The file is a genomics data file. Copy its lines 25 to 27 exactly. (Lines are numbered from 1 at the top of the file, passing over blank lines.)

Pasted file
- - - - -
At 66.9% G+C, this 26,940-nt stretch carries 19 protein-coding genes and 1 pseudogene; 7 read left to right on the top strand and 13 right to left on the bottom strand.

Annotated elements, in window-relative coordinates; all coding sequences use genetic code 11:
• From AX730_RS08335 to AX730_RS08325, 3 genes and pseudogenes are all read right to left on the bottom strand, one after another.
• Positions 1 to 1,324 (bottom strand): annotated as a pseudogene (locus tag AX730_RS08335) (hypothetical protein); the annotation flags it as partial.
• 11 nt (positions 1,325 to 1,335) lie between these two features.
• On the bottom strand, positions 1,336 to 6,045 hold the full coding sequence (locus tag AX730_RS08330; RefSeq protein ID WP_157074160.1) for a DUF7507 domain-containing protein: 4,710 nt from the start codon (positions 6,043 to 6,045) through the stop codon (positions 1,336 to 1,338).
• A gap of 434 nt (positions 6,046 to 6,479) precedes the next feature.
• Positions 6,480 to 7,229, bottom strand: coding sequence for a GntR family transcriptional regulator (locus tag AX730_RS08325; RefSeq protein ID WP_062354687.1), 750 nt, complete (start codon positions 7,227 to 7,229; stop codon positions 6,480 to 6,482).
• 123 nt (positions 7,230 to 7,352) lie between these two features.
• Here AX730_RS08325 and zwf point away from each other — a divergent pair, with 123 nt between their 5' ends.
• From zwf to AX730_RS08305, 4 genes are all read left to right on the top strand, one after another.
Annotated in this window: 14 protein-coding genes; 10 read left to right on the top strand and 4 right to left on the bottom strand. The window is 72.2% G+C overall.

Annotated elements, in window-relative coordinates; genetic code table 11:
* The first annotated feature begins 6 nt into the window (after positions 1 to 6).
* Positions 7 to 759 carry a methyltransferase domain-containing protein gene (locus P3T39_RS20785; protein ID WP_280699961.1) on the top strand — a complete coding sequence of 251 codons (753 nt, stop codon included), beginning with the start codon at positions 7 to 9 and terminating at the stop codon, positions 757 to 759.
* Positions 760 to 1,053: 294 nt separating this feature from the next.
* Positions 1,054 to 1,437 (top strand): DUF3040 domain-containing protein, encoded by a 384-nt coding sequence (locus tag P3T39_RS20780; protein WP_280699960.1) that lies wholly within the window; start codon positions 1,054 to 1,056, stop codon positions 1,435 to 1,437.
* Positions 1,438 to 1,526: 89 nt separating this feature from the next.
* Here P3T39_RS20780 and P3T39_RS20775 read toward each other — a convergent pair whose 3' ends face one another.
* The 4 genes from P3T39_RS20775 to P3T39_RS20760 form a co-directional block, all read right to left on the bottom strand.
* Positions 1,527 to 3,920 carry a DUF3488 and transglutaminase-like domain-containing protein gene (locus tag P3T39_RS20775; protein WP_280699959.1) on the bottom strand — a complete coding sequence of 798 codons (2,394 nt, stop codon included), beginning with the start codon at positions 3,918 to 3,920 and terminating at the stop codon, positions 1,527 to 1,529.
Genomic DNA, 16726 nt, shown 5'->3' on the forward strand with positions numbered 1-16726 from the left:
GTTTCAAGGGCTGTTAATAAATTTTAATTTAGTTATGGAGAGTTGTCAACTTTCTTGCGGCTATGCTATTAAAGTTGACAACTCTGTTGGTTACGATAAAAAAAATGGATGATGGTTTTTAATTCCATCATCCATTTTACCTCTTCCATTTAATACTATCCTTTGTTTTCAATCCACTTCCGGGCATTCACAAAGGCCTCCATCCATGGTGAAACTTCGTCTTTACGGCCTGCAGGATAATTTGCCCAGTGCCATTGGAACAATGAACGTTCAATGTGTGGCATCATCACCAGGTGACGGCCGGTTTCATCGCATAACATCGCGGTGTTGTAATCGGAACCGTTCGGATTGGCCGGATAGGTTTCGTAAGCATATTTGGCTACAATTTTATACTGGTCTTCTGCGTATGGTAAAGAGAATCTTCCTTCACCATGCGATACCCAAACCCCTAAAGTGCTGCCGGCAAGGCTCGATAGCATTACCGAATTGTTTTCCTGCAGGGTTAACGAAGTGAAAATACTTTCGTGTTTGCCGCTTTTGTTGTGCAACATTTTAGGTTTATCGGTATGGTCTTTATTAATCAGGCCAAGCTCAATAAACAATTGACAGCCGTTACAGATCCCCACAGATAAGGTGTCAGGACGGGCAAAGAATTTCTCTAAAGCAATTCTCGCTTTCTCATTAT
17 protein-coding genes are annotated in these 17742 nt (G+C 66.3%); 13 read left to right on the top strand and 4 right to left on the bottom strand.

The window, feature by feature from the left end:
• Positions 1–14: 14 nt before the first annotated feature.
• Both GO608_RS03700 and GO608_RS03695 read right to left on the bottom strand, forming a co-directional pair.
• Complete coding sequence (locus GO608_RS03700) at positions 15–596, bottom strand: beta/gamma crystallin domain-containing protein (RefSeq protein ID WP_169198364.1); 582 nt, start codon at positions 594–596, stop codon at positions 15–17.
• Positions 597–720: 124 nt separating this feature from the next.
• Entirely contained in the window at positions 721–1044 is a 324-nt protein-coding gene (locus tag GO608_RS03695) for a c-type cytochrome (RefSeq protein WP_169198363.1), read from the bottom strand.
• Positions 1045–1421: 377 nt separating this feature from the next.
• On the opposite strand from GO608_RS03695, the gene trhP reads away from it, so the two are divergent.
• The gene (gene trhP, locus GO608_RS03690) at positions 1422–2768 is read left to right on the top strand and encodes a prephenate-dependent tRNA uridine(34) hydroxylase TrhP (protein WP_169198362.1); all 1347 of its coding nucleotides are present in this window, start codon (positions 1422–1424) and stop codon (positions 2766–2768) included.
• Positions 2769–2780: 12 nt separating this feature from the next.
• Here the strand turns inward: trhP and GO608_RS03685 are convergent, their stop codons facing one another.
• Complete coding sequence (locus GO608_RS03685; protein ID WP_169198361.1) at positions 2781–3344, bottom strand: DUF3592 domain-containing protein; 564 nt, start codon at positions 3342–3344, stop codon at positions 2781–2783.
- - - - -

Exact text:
The window, feature by feature from the left end:
• Positions 1–14: 14 nt before the first annotated feature.
• Both GO608_RS03700 and GO608_RS03695 read right to left on the bottom strand, forming a co-directional pair.